Fridley, Minnesota–based Medtronic said it received three complaints of suspected pump thrombosis in patients. Two of the patients died after their heart pumps were exchanged.
Medtronic found a malfunction when inspecting the three removed pumps, which were manufactured between December 2017 and May 2018, the company said in an Urgent Medical Device Correction notification signed by Mechanical Circulatory Support Quality and Regulatory Affairs VP Gail Schroeder.
“Wear marks indicated that the impeller was rotating non-concentrically and contacting the center post of the pump,” Medtronic said in the April 27 notification. “The ongoing investigation suggests this was caused by a weld defect that allowed moisture into the center post and corroded the magnets that keep the impeller rotating concentrically.”
Medtronic is working to determine which HVAD pumps may be affected. In the meantime, the device manufacturer is warning healthcare providers of the potential danger and of signs that a device may be failing, including:
- Abnormal pump sounds such as grinding or excess vibration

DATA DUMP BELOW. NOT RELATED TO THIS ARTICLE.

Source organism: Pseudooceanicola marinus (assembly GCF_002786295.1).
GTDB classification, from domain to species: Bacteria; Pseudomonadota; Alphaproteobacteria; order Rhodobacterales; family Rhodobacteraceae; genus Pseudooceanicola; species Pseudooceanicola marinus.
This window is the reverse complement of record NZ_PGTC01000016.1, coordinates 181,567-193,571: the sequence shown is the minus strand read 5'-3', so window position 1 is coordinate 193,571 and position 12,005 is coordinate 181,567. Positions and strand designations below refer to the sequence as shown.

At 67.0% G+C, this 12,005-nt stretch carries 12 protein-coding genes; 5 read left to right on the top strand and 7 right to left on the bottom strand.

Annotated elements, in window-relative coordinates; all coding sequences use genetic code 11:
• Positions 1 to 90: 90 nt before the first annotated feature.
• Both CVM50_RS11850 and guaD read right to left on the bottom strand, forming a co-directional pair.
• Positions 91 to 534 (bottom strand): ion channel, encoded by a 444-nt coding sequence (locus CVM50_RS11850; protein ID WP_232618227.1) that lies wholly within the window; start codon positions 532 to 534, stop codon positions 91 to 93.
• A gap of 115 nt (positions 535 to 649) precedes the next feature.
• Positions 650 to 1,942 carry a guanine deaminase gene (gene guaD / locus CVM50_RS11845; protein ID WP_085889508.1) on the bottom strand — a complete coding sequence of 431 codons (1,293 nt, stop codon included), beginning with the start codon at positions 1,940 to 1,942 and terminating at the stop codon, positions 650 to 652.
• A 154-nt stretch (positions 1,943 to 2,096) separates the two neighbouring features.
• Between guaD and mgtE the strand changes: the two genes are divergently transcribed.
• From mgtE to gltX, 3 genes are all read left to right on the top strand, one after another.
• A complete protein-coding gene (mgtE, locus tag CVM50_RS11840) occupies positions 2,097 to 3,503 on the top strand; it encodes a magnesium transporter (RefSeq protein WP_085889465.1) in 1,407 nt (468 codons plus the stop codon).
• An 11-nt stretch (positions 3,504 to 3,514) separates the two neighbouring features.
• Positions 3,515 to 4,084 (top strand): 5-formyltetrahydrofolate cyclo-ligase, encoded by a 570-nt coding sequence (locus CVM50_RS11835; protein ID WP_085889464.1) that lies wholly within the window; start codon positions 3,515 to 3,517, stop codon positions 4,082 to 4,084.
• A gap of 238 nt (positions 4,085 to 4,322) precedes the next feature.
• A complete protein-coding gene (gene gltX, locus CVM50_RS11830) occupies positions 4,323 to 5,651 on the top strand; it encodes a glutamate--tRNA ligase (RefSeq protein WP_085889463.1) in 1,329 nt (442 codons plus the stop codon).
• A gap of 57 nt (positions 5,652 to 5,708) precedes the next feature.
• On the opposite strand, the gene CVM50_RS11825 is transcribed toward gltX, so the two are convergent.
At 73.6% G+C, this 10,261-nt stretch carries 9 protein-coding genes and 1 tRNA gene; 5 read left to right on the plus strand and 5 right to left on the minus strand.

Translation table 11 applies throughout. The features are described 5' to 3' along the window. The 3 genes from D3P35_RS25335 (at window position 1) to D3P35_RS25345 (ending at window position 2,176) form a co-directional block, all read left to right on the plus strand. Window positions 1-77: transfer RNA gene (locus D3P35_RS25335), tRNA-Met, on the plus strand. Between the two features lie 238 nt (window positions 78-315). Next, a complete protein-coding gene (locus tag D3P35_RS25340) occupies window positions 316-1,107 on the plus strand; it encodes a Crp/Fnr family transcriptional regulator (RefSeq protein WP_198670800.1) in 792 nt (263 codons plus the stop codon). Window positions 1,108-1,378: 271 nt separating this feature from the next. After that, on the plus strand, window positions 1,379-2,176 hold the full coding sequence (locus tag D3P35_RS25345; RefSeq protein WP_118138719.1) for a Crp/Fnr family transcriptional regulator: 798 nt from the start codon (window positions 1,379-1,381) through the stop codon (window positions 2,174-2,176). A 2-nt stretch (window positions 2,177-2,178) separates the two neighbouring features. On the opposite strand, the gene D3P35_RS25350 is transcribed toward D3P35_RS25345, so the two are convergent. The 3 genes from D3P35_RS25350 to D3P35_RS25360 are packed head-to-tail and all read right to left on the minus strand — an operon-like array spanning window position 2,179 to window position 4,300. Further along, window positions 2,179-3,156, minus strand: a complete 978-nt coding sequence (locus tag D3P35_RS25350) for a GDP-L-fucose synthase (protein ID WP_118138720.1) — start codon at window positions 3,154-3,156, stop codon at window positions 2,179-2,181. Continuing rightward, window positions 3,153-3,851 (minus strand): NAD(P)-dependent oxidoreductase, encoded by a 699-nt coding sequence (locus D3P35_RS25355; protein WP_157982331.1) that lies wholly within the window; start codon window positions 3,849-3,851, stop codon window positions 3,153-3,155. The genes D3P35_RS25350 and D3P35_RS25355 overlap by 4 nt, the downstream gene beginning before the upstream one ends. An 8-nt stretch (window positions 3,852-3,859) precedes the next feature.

- Transient power spikes on the log files and high watt alarms
- Elevated lactate dehydrogenase (LDH)
- Low motor speed resulting in low perfusion
The FDA reiterated that it does not recommend elective removal of properly functioning HVAD systems because “the risks associated with explant outweigh the potential benefits.”
“Decisions about removing or exchanging the Medtronic HVAD System should be made by health care providers and patients on a case-by-case basis, considering the patient’s clinical status and surgical risks,” the FDA said.
Medtronic pulled the left ventricular assist device (LVAD) from the market in June 2021 following patient deaths, injuries and Class I recalls.